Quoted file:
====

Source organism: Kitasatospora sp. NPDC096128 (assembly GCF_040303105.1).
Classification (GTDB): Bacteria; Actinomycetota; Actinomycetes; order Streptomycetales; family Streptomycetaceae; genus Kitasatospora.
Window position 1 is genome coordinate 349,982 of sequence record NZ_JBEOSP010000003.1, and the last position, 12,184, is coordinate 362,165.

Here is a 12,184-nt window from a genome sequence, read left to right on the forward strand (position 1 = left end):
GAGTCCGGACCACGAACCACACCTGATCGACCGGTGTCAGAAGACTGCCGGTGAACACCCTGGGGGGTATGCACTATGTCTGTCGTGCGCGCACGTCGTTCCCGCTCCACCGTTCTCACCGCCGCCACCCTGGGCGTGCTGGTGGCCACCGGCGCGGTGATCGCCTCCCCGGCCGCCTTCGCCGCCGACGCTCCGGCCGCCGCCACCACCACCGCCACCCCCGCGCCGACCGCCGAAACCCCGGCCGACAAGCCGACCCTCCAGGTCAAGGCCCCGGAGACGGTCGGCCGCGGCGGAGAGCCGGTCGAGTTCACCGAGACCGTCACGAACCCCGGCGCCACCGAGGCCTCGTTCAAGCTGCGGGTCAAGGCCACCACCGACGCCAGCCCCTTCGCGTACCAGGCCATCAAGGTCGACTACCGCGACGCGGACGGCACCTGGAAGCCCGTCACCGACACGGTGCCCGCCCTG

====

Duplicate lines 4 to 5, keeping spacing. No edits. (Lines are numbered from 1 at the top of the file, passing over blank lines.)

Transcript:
Here is a 12,184-nt window from a genome sequence, read left to right on the forward strand (position 1 = left end):
GAGTCCGGACCACGAACCACACCTGATCGACCGGTGTCAGAAGACTGCCGGTGAACACCCTGGGGGGTATGCACTATGTCTGTCGTGCGCGCACGTCGTTCCCGCTCCACCGTTCTCACCGCCGCCACCCTGGGCGTGCTGGTGGCCACCGGCGCGGTGATCGCCTCCCCGGCCGCCTTCGCCGCCGACGCTCCGGCCGCCGCCACCACCACCGCCACCCCCGCGCCGACCGCCGAAACCCCGGCCGACAAGCCGACCCTCCAGGTCAAGGCCCCGGAGACGGTCGGCCGCGGCGGAGAGCCGGTCGAGTTCACCGAGACCGTCACGAACCCCGGCGCCACCGAGGCCTCGTTCAAGCTGCGGGTCAAGGCCACCACCGACGCCAGCCCCTTCGCGTACCAGGCCATCAAGGTCGACTACCGCGACGCGGACGGCACCTGGAAGCCCGTCACCGACACGGTGCCCGCCCTG